21. Meg Gebert says:

    I would love to have the updated version using emails instead of checks! Thank you!

  22. Carrie says:

    I have used the checks activity for the last 7 years (love it) and just stumbled onto your blog. Would love to get the updated powerpoint version and documents. Thanks!

  23. Angela says:

    Thanks for this blog post. I would love to have the updated version using emails! Thanks so much for your willingness to share.

  24. Emily Meyer says:

    Hello, thank you so much for this post! I’m looking to update my trusty checks lab, so if you could please send me the power point slides you have I’d appreciate it! Thanks so much.

  25. Shannata Ravenell says:

    Can I please have a copy of the emails lab worksheets and powerpoints?

  26. Laura Sass says:

    I would love a copy of the updated version! Thank you!

  27. Gareth says:

    I too would love an updated version of the lab. Thanks so much!

  28. Michele Piatt says:

    I would love a copy of the updated version as well! Thanks!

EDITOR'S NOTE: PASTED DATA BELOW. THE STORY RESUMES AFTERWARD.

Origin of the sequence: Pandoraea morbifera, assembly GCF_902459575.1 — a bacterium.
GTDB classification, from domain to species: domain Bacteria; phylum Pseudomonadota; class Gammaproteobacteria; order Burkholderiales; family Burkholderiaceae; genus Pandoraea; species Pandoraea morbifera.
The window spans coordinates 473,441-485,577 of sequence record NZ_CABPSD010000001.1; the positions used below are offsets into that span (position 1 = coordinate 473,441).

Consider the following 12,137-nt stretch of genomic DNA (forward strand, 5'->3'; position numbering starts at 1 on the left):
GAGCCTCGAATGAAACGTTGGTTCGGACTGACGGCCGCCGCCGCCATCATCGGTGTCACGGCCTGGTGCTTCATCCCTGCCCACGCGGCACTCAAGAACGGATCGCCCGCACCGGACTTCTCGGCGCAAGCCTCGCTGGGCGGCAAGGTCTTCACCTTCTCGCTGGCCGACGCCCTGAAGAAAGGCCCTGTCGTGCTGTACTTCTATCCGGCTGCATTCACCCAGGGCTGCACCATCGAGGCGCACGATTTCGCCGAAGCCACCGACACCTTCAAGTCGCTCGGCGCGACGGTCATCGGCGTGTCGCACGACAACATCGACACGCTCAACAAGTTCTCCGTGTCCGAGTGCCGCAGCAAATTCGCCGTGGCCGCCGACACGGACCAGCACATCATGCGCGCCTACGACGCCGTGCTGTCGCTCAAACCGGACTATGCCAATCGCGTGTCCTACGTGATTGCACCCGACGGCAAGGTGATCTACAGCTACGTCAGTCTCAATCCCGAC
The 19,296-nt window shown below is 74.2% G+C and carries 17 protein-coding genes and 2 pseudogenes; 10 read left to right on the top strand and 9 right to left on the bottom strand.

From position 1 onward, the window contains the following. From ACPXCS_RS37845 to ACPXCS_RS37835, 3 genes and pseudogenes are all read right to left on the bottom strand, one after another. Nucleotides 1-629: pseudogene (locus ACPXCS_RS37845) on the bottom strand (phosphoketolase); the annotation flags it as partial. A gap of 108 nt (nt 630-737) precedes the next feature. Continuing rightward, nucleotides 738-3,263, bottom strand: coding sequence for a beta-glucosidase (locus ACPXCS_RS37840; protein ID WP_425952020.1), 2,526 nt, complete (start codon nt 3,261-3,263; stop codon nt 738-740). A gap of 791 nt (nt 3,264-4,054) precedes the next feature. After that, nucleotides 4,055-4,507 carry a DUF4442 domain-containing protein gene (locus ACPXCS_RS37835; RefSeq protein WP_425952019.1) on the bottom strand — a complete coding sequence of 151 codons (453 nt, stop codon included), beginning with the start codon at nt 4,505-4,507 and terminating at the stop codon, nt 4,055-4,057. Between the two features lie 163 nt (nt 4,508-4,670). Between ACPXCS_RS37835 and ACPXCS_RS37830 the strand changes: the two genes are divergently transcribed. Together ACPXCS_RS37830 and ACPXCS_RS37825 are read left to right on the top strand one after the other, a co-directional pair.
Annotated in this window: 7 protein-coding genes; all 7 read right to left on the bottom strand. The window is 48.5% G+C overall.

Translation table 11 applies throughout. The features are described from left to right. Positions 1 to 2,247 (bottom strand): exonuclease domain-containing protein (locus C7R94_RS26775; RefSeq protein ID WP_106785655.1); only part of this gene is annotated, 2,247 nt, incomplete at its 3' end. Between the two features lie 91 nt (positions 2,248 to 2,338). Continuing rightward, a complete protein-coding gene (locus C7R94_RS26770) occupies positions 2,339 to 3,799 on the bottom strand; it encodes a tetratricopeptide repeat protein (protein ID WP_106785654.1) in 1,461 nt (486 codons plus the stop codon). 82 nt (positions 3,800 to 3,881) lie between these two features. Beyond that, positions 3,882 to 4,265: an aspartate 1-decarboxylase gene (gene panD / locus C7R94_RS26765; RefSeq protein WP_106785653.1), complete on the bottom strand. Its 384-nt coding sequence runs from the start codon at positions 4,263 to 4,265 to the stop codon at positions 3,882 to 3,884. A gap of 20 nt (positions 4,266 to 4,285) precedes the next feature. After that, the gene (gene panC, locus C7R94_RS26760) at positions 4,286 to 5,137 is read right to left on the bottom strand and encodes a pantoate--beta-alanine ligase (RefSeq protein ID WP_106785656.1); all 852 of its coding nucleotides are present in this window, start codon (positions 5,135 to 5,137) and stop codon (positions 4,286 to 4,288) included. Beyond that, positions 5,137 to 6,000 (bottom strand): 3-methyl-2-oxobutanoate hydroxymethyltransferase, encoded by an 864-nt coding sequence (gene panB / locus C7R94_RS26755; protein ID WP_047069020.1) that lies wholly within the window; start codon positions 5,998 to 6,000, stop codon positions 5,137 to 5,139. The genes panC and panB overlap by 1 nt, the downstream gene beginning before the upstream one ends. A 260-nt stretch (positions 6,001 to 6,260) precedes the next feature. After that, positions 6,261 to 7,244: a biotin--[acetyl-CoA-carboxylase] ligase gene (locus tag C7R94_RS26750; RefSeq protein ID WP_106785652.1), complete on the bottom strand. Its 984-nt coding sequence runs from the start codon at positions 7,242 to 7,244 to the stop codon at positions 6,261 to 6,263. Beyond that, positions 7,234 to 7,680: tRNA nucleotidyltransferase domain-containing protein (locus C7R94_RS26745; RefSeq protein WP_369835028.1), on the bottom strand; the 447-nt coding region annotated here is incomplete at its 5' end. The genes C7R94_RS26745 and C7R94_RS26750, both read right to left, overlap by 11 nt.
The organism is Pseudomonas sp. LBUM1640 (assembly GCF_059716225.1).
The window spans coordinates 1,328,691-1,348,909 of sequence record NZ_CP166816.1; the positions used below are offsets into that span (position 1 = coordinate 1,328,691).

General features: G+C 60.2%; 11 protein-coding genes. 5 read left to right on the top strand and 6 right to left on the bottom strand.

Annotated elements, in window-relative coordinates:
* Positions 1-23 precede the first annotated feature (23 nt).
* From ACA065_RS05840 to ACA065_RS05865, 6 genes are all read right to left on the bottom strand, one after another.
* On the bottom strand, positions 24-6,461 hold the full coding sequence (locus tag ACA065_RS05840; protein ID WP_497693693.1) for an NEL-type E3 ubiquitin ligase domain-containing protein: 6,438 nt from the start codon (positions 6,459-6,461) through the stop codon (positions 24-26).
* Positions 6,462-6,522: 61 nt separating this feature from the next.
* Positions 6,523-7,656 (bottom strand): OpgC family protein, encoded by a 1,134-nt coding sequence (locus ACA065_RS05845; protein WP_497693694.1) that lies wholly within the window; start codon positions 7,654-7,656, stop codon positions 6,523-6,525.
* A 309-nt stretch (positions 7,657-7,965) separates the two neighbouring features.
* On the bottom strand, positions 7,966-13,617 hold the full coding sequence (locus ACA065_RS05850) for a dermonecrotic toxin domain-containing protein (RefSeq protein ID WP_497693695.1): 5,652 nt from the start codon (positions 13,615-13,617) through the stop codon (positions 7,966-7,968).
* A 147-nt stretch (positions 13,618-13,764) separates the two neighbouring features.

29. I would love a copy of the updated version too! Thanks!

  30. Catherine Howard says:

    I would really appreciate a copy! Thank you!

  31. Brandy Hartley says:

    Can you email me the updated lab? Thanks!

  32. Mohammed Rafey says:

    Hello, can I get a copy of the updated lab please? Thank you!

  33. Jordan Sisel says:

    Can you email me a copy of the updated lab? Thanks so much!

  34. Shelly Cooper says:

    I would love a copy of the updated lab. Thanks!

  35. Melanie M. says:

    I’d appreciate a copy! I don’t even use checks/cheques anymore : )

  36. Tom Brooks says:

    I’ve been using the checks for a few years and I love it. I would like to transition over to emails as it is more relevant. Please send me the Powerpoint version to [email address]. Thank you so much!

  37. Amy Lyttle says:

    I would love to have a copy of this!

  38. Pat Roisen says: